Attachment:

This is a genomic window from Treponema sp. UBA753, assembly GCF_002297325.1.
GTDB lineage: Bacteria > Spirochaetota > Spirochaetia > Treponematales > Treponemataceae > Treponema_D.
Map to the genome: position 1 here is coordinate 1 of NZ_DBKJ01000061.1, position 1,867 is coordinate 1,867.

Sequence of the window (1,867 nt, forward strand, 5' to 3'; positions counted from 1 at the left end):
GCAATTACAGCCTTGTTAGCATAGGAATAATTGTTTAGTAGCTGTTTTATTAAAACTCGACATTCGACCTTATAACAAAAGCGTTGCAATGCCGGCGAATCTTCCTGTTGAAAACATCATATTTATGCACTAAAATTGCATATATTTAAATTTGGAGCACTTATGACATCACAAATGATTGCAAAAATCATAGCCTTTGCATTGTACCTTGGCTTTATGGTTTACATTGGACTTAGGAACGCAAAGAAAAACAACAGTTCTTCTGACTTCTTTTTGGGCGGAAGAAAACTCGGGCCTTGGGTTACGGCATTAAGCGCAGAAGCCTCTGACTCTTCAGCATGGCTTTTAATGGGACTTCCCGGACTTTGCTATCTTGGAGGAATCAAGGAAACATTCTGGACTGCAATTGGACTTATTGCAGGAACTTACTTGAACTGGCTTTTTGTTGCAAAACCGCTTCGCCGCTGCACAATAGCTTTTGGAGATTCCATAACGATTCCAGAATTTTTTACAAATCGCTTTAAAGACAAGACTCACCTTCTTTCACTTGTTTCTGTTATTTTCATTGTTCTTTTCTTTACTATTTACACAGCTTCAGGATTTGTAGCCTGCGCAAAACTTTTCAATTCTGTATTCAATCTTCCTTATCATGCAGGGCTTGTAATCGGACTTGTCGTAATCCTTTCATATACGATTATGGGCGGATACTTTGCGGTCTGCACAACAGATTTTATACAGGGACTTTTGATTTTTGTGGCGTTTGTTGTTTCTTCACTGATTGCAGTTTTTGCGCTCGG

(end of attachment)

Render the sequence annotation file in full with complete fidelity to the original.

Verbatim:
This is a genomic window from Treponema sp. UBA753, assembly GCF_002297325.1.
GTDB lineage: Bacteria > Spirochaetota > Spirochaetia > Treponematales > Treponemataceae > Treponema_D.
Map to the genome: position 1 here is coordinate 1 of NZ_DBKJ01000061.1, position 1,867 is coordinate 1,867.

Sequence of the window (1,867 nt, forward strand, 5' to 3'; positions counted from 1 at the left end):
GCAATTACAGCCTTGTTAGCATAGGAATAATTGTTTAGTAGCTGTTTTATTAAAACTCGACATTCGACCTTATAACAAAAGCGTTGCAATGCCGGCGAATCTTCCTGTTGAAAACATCATATTTATGCACTAAAATTGCATATATTTAAATTTGGAGCACTTATGACATCACAAATGATTGCAAAAATCATAGCCTTTGCATTGTACCTTGGCTTTATGGTTTACATTGGACTTAGGAACGCAAAGAAAAACAACAGTTCTTCTGACTTCTTTTTGGGCGGAAGAAAACTCGGGCCTTGGGTTACGGCATTAAGCGCAGAAGCCTCTGACTCTTCAGCATGGCTTTTAATGGGACTTCCCGGACTTTGCTATCTTGGAGGAATCAAGGAAACATTCTGGACTGCAATTGGACTTATTGCAGGAACTTACTTGAACTGGCTTTTTGTTGCAAAACCGCTTCGCCGCTGCACAATAGCTTTTGGAGATTCCATAACGATTCCAGAATTTTTTACAAATCGCTTTAAAGACAAGACTCACCTTCTTTCACTTGTTTCTGTTATTTTCATTGTTCTTTTCTTTACTATTTACACAGCTTCAGGATTTGTAGCCTGCGCAAAACTTTTCAATTCTGTATTCAATCTTCCTTATCATGCAGGGCTTGTAATCGGACTTGTCGTAATCCTTTCATATACGATTATGGGCGGATACTTTGCGGTCTGCACAACAGATTTTATACAGGGACTTTTGATTTTTGTGGCGTTTGTTGTTTCTTCACTGATTGCAGTTTTTGCGCTCGG